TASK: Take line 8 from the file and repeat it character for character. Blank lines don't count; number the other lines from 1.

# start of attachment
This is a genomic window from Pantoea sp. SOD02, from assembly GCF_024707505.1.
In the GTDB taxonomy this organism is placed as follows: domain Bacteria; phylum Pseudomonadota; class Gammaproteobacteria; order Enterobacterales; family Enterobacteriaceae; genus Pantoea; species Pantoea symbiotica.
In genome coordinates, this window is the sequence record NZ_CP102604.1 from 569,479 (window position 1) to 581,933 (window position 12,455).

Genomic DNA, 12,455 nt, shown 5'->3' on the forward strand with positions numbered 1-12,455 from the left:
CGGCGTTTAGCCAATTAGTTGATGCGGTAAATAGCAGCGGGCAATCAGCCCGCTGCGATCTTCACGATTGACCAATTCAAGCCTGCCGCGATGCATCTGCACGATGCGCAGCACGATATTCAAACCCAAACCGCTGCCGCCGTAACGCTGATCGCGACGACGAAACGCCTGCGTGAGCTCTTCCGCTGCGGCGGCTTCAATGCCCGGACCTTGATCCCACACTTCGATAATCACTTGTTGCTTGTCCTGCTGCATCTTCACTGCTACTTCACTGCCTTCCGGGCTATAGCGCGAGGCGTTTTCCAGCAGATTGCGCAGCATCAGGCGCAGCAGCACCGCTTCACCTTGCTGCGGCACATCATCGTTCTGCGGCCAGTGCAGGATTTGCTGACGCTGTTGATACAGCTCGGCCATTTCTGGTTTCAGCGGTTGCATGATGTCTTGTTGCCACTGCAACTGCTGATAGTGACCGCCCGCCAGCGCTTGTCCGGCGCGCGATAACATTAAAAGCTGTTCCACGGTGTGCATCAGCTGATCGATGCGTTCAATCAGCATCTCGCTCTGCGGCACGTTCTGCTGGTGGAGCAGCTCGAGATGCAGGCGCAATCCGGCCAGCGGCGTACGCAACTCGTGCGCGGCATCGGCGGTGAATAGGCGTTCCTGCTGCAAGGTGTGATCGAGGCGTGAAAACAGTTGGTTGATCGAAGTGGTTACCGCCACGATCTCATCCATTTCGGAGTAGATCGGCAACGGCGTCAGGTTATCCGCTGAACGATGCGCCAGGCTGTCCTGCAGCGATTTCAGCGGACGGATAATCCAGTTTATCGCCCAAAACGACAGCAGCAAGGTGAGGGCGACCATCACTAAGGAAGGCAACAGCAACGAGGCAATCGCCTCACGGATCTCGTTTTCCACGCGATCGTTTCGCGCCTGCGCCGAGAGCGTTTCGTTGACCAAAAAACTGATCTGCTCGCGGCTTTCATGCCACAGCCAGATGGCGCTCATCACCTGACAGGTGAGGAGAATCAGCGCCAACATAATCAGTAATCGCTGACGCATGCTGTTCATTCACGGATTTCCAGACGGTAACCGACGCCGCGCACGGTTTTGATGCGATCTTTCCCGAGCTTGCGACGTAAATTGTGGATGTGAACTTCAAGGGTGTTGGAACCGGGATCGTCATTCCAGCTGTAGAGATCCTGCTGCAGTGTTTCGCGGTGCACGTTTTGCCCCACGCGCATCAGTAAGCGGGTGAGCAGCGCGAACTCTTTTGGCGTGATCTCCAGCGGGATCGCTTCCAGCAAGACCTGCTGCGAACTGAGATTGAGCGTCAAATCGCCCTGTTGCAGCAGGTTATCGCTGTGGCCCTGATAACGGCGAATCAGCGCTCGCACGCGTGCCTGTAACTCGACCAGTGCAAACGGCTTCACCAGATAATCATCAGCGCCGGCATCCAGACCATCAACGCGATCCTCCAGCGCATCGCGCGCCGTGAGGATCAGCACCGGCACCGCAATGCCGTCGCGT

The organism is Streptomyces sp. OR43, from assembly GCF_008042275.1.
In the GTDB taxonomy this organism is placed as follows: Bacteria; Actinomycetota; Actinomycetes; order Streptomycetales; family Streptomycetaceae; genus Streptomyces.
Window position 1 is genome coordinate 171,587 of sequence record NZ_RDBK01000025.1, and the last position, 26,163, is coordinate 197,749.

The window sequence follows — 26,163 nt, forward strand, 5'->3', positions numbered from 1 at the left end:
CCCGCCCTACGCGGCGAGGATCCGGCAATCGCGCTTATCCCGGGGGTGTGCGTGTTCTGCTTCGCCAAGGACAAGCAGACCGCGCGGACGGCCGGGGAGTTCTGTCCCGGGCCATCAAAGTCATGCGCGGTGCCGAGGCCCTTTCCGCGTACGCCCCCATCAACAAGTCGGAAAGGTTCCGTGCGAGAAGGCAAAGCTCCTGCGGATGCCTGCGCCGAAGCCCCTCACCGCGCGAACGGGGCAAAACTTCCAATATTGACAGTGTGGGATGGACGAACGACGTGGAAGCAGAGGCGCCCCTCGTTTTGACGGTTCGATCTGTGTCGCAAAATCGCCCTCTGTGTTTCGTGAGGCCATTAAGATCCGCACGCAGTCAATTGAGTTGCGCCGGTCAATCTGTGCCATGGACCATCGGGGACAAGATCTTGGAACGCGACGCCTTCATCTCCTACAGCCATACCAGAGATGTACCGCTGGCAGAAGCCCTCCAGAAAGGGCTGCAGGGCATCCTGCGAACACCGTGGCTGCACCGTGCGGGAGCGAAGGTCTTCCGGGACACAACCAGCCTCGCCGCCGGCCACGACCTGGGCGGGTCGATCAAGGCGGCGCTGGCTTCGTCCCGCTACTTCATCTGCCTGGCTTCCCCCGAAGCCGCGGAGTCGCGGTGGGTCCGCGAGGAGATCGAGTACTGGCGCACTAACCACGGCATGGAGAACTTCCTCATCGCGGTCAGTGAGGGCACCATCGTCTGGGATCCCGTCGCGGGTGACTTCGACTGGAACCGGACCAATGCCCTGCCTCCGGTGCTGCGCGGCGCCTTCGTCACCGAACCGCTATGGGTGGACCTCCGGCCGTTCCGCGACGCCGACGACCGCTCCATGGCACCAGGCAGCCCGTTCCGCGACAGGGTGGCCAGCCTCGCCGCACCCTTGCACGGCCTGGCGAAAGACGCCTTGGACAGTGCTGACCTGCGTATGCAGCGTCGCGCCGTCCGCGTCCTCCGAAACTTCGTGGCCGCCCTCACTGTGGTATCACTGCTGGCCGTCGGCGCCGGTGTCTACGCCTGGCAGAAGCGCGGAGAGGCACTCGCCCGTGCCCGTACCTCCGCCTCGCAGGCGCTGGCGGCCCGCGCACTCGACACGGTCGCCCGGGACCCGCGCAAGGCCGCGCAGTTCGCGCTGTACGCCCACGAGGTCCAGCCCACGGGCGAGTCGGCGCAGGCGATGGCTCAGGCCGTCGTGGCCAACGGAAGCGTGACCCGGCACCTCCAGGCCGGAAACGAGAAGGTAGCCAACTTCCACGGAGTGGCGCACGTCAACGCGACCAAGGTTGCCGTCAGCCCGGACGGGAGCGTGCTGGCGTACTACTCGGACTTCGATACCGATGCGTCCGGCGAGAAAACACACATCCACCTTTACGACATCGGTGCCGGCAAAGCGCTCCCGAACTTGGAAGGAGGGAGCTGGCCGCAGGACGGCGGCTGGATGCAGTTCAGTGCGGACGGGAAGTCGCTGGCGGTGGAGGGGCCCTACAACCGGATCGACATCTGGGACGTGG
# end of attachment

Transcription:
Window position 1 is genome coordinate 171,587 of sequence record NZ_RDBK01000025.1, and the last position, 26,163, is coordinate 197,749.